Classical Composer • Musicologist


Peter Hübner - The 3 Artistic Pianos CLASSIC-LIFE: Mr. Hübner, You have called two groups of your piano concertos “Artistic Pianos” and “Virtuoso Pianos”.
We are obviously dealing with two different interpretations of the same compositions. Can you tell us something about this?

PETER HÜBNER: If you take a look at a classical score, then you will often find some information on the tempo – and since Beethoven also more precise information, such as: how many beats per minute. As I have previously explained on several occasions, the tempo in the interpretation of classical music is a delicate topic, as the wrong understanding of the tempo instructions in the work of our great classical tone creators usually leads to a fixed rhythm.

Most interpreters of today think that the instruction for the tempo is a tempo that has to be strictly observed. The truth is that, at least for the great classical composers, we are dealing with an average tempo, which varies, and then at most is in accordance with the average of a fixed tempo.

Peter Hübner - The 3 Virtuoso Pianos In the 3 Virtuoso Pianos, the pieces of music are played in a fixed tempo.

This corresponds to the usual understanding of today's interpretation of classical music. In the 3 Artistic Pianos, the same pieces of music were recorded with a variable tempo. On the back of the CD covers of both groups, you see that the total time of each corresponds.

The temporally fixed interpretation of the 3 Virtuoso Pianos appeal more to the physical and/or the body, prompting it to move, whilst the temporally variable interpretation of the 3 Artistic Pianos appeal more to the mind, and convey more distinctly the feeling of freedom to the listener. Both interpretations of these pieces for the piano provide practical examples for discussion on the fixed rhythm.

But I would like to emphasise that also in the 3 Virtuoso Pianos it is not the rhythm that is fixed but only the tempo: that speed of the run of the time.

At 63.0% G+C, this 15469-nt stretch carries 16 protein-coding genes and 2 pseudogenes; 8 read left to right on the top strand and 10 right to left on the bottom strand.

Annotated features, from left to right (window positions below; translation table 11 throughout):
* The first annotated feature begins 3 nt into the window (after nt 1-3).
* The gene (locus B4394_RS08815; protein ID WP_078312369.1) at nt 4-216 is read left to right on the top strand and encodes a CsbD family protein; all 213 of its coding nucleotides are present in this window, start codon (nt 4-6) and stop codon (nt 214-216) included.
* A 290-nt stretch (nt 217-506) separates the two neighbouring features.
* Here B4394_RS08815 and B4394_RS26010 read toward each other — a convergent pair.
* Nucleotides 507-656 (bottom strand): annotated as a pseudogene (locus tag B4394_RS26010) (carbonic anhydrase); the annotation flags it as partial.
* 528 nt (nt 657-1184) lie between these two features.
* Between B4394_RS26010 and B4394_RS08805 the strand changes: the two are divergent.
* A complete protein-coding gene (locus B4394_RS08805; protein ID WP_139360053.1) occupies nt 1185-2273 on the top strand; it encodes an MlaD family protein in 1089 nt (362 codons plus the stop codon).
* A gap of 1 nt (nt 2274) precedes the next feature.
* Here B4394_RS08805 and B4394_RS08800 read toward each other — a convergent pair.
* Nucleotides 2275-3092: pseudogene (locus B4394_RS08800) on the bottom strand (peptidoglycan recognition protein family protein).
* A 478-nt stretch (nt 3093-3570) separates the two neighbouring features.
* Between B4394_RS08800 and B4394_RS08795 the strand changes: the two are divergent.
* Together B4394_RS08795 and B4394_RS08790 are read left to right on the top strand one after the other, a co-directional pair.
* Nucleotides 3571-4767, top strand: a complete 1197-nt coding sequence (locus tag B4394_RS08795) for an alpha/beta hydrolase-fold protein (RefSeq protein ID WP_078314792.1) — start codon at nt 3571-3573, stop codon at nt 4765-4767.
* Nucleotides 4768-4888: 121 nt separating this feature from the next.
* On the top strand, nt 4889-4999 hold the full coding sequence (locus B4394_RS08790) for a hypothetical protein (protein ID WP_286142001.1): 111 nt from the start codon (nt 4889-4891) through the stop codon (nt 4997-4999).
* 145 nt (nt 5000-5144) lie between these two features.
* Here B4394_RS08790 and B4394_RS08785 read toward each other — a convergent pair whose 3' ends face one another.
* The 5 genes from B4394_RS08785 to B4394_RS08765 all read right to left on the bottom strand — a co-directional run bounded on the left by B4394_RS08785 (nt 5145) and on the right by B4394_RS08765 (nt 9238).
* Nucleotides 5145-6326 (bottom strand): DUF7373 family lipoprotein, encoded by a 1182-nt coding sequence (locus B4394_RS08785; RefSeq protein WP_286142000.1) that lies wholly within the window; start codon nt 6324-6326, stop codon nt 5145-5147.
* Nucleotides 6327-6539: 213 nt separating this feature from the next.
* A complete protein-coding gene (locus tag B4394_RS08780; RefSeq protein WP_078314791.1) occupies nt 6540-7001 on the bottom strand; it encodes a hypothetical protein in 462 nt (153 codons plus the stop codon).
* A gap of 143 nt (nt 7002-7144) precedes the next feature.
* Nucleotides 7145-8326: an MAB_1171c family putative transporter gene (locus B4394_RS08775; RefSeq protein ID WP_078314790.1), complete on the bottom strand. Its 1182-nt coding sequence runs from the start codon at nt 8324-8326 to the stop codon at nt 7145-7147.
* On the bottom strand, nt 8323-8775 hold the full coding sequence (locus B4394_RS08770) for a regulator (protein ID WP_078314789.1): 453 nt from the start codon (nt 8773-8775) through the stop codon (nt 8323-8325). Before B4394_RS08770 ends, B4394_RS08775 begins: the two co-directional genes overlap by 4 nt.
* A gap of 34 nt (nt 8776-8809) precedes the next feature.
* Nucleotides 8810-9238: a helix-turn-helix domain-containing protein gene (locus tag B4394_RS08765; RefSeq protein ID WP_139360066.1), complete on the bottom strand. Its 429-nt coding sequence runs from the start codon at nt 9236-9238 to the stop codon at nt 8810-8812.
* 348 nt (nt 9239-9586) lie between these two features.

The reason is the kind of composition.

The musical work of our great classical composers is written down only slightly differentiated from a rhythmical viewpoint, as these music creators didn’t find it necessary to write down the individual rhythmical nuances with scientific precision.

But that is why the great classical composers expected the interpreter, when interpreting the work, to dissolve the fixation presented in the notation, and to develop it into a rhythmically harmonious interpretation – as Liszt and others have already explained this, and as it has also been reported by Beethoven, Chopin and others.

That is what makes the interpretation of the score meaningful in the first place: the writing down, not the piece of work.

Independent of the musical value of my pieces for the piano we have mentioned, the recordings of the 3 Virtuoso Pianos and the 3 Artistic Pianos give us a practical comparison between two absolutely contrary ways of dealing with the tempo, which, among other things, make the difference between art and non-art. That is why I have catergorised the interpretation, in which the rhythm is liberated, under the group of the 3 Artistic Pianos, and the interpretation, which with the fixed tempo tends towards the fixed rhythm, under the group of the 3 Virtuoso Pianos.

The third group, the 3 Temperate Pianos, correspond rhythmically to the group of the Artistic Pianos, as they deal with the tempo freely. This is about guiding the different variations through all 12 keys.